As work to construct the West Bank security barrier advances, the IDF’s Central Command is examining ways of supervising the transit of Palestinians and has drawn up proposals that entail them Palestinians leaving and returning through the same crossings, the source explained.

Israeli left-wing politicians and activists immediately attacked the decision, calling it tantamount to apartheid because it prevented Palestinians from using Israeli public transportation lines.

“This is an official governmental stamp on a policy of apartheid in the territories.

Separating Jews and Palestinians only deepens Israel’s status as a pariah state,” Meretz party head Zehava Gal-On said in a prepared statement.

“Not only has Defense Minister Ya’alon destroyed our relationship with the US, he is destroying our relationship with the entire world,” she charged.

Gal-On was referring to Ya’alon’s trip to Washington last week in which he was denied high-level meetings with US officials as payback for once having referred to US Secretary of State John Kerry as “messianic” and “obsessive” in his drive to restart peace talks.

Settlers, especially the Samaria Regional Council and the Samaria Citizens Committee, have long lobbied to keep West Bank Palestinians off Israeli buses, claiming they pose a danger to passengers. As such, they hailed the new edit as a victory.

But a security source clarified that it had nothing to do with public buses.

“This does not touch upon public transport,” the source said.

The source stressed that the matter was “security-based” and that the goal was to “supervise the entrance into and exit out of Israeli territory, thereby decreasing the chance of terrorist attacks inside Israel.”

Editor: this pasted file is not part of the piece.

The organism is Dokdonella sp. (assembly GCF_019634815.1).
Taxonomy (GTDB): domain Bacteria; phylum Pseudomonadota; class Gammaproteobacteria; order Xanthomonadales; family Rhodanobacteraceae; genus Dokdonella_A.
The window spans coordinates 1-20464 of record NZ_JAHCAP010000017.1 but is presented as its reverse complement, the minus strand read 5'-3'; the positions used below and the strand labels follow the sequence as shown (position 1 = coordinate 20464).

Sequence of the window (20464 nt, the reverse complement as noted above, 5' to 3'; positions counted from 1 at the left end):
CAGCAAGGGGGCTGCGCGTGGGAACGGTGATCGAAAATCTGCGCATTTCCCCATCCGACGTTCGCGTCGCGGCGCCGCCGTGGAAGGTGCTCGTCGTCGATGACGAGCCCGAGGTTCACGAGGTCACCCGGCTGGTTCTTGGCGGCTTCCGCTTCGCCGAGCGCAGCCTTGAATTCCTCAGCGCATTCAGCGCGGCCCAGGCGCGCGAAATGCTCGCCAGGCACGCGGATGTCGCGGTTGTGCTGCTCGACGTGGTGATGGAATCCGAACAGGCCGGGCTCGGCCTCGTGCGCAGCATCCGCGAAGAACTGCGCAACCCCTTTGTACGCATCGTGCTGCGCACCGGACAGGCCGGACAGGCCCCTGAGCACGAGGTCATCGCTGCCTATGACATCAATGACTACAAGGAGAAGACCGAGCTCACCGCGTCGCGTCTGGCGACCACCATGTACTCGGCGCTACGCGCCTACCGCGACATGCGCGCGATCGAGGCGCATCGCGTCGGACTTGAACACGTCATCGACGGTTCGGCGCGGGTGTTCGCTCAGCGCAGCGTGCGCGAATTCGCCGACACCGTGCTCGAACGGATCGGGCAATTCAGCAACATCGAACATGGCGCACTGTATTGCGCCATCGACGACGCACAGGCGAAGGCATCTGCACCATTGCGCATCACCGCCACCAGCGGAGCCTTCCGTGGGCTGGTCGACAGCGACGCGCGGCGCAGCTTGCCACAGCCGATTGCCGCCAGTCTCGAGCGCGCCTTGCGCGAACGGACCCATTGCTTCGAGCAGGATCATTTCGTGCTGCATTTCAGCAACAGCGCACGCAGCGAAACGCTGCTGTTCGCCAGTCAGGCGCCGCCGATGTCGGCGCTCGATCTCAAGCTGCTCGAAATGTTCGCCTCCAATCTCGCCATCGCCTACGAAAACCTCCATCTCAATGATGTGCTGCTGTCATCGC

Another security source said the decision had been taken “solely due to security considerations and would not prevent Palestinians from going out to work or making a living.”

“No one is preventing Palestinians from continuing to work in Israeli territory and heading to where they wish,” the source explained. “On the contrary.”

The source explained that “Palestinians authorized to enter Israel will do so through a single passage in order to prevent a situation in which Palestinians stay in Israel illegally instead of returning to their homes,” something that could increase the chances for terrorist attacks.

“This is a mechanism that is supposed to minimize the presence of Palestinians in Israel illegally yet allow Palestinian workers to continue to work inside of Israeli territory,” she source continued. “It is something that every sovereign country does to defend itself.”